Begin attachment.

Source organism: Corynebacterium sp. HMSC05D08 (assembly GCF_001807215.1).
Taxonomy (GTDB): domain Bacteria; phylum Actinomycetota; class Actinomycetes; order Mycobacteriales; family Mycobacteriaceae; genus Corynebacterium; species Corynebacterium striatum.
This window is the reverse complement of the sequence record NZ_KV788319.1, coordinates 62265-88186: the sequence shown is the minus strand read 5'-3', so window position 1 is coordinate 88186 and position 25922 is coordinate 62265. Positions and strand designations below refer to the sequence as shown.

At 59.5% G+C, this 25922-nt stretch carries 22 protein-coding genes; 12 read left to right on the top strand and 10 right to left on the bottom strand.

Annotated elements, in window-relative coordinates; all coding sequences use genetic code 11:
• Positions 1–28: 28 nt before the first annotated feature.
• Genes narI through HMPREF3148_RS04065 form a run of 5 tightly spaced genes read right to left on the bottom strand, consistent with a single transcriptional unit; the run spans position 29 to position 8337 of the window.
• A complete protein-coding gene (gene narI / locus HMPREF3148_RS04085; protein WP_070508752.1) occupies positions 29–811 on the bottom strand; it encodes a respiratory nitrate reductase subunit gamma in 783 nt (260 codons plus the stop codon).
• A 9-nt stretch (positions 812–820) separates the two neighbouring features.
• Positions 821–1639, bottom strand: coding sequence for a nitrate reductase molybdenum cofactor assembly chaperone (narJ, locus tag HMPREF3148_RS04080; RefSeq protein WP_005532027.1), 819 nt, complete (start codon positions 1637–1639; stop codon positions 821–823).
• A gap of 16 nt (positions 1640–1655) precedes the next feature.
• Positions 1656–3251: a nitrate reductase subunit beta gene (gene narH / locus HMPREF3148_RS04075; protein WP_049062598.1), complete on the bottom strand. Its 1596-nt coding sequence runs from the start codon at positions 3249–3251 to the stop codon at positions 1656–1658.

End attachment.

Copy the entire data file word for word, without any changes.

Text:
Source organism: Corynebacterium sp. HMSC05D08 (assembly GCF_001807215.1).
Taxonomy (GTDB): domain Bacteria; phylum Actinomycetota; class Actinomycetes; order Mycobacteriales; family Mycobacteriaceae; genus Corynebacterium; species Corynebacterium striatum.
This window is the reverse complement of the sequence record NZ_KV788319.1, coordinates 62265-88186: the sequence shown is the minus strand read 5'-3', so window position 1 is coordinate 88186 and position 25922 is coordinate 62265. Positions and strand designations below refer to the sequence as shown.

At 59.5% G+C, this 25922-nt stretch carries 22 protein-coding genes; 12 read left to right on the top strand and 10 right to left on the bottom strand.

Annotated elements, in window-relative coordinates; all coding sequences use genetic code 11:
• Positions 1–28: 28 nt before the first annotated feature.
• Genes narI through HMPREF3148_RS04065 form a run of 5 tightly spaced genes read right to left on the bottom strand, consistent with a single transcriptional unit; the run spans position 29 to position 8337 of the window.
• A complete protein-coding gene (gene narI / locus HMPREF3148_RS04085; protein WP_070508752.1) occupies positions 29–811 on the bottom strand; it encodes a respiratory nitrate reductase subunit gamma in 783 nt (260 codons plus the stop codon).
• A 9-nt stretch (positions 812–820) separates the two neighbouring features.
• Positions 821–1639, bottom strand: coding sequence for a nitrate reductase molybdenum cofactor assembly chaperone (narJ, locus tag HMPREF3148_RS04080; RefSeq protein WP_005532027.1), 819 nt, complete (start codon positions 1637–1639; stop codon positions 821–823).
• A gap of 16 nt (positions 1640–1655) precedes the next feature.
• Positions 1656–3251: a nitrate reductase subunit beta gene (gene narH / locus HMPREF3148_RS04075; protein WP_049062598.1), complete on the bottom strand. Its 1596-nt coding sequence runs from the start codon at positions 3249–3251 to the stop codon at positions 1656–1658.